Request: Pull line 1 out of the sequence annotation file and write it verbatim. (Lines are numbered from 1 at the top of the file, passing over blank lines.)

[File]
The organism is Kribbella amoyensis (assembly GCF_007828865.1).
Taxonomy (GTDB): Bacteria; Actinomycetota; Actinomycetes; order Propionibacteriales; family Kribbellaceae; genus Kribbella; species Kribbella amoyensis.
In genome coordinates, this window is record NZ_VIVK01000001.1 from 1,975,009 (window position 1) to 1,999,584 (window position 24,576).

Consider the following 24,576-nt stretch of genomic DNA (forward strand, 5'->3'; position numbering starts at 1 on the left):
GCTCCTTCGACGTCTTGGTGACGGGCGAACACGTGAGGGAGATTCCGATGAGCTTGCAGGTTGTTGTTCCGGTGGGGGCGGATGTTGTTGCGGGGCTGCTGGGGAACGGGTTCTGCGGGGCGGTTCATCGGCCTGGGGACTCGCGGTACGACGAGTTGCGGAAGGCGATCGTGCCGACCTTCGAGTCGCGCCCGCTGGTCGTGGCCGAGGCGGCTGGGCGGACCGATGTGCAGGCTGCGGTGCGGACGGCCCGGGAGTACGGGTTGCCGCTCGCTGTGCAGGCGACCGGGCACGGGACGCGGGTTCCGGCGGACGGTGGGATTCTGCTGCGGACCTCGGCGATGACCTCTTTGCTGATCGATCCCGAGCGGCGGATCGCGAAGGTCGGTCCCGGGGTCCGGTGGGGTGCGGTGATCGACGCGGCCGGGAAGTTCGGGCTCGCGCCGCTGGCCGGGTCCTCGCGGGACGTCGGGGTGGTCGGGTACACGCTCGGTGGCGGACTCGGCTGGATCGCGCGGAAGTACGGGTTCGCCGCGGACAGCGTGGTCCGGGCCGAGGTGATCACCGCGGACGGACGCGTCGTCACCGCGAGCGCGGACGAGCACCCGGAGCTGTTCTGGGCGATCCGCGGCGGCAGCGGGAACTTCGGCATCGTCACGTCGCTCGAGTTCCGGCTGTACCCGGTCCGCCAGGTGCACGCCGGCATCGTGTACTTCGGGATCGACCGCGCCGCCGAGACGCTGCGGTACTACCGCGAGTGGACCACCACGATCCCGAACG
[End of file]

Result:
The organism is Kribbella amoyensis (assembly GCF_007828865.1).